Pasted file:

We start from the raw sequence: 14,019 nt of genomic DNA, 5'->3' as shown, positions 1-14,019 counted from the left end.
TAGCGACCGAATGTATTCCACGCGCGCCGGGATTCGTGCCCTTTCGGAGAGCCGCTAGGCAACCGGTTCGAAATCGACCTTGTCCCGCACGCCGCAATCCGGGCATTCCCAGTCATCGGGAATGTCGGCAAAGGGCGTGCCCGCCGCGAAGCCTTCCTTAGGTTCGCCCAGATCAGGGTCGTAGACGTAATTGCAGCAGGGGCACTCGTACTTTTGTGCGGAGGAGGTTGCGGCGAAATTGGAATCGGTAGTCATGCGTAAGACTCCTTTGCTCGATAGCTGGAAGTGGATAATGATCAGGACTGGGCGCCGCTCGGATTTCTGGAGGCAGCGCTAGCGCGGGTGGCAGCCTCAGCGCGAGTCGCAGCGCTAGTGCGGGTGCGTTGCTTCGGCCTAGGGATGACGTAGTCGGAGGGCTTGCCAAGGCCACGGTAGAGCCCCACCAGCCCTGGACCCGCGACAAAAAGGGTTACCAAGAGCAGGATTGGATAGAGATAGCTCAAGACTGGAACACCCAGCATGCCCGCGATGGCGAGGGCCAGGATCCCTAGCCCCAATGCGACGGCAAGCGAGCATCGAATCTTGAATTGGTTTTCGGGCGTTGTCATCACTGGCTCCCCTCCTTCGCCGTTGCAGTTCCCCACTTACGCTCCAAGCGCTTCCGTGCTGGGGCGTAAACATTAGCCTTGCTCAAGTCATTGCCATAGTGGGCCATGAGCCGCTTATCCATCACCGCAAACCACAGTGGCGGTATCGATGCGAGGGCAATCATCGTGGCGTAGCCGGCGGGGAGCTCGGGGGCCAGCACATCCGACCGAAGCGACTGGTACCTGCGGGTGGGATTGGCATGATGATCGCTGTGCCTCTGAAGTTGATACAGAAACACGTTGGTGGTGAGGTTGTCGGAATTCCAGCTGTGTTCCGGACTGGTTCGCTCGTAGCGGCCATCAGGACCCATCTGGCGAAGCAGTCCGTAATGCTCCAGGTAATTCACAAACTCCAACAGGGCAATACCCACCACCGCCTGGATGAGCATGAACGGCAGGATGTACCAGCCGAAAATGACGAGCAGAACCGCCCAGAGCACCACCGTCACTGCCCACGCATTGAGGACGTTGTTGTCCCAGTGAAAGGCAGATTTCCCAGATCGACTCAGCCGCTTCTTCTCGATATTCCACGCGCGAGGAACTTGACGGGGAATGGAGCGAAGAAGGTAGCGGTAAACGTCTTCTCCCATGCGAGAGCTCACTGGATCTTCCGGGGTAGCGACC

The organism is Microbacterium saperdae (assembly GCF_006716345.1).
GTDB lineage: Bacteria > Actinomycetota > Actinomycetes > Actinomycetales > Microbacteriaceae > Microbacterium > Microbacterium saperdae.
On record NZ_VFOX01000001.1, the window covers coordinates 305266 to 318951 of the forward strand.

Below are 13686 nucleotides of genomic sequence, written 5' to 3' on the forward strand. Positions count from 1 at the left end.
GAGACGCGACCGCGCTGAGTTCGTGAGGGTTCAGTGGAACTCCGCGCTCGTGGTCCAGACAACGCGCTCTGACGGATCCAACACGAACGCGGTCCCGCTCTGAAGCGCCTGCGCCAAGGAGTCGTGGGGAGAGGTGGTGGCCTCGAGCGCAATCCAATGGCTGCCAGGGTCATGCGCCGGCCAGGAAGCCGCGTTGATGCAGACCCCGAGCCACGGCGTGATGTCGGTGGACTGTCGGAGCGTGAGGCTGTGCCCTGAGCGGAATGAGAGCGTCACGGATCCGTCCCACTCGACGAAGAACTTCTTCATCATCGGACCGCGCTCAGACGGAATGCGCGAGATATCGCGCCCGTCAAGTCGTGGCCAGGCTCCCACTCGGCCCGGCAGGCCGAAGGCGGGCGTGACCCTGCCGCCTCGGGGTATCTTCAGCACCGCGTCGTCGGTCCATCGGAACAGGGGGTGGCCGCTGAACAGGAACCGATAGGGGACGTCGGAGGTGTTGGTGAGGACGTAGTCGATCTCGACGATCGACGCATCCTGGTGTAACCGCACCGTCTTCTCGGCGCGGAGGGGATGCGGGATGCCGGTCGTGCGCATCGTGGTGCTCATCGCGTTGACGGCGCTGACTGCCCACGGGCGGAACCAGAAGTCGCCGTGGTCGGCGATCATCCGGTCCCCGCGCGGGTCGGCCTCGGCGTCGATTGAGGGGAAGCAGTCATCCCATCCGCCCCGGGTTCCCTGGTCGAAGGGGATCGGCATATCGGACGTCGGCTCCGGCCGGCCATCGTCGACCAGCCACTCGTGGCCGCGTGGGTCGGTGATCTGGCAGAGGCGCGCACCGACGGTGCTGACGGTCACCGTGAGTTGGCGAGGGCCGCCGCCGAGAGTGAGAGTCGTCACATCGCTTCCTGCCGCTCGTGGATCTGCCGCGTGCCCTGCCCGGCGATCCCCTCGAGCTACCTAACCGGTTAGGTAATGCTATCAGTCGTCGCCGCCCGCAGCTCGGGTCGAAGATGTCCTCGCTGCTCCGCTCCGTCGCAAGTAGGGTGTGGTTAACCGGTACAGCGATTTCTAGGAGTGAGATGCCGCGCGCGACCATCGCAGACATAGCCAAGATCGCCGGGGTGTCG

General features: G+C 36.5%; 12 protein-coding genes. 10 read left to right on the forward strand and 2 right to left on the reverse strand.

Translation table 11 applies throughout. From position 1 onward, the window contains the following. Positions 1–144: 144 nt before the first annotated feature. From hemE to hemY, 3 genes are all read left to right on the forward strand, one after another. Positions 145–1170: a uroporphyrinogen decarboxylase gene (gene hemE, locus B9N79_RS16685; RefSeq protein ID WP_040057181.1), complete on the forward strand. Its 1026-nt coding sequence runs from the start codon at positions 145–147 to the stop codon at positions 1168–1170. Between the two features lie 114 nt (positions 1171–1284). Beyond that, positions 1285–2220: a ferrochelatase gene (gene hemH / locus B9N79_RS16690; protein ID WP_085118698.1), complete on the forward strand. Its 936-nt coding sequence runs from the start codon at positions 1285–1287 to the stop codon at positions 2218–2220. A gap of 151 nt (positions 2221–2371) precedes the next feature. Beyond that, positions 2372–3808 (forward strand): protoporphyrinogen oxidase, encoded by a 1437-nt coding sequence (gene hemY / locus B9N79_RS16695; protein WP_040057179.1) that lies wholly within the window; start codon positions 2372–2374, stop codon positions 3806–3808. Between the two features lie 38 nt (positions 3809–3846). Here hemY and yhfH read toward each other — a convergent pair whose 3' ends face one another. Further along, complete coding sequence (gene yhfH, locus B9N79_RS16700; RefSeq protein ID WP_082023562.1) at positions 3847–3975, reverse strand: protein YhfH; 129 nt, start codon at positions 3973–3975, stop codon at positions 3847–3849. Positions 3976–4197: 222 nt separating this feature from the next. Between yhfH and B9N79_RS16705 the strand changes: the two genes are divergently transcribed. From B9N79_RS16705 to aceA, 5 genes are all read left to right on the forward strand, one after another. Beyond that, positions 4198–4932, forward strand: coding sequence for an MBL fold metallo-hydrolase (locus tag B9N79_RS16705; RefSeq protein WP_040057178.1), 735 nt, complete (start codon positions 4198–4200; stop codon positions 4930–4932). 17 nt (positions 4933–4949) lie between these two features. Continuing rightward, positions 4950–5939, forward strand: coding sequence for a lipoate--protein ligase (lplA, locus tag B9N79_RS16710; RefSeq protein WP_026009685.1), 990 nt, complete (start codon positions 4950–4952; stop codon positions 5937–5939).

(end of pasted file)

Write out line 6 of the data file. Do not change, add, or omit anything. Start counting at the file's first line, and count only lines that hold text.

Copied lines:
Below are 13686 nucleotides of genomic sequence, written 5' to 3' on the forward strand. Positions count from 1 at the left end.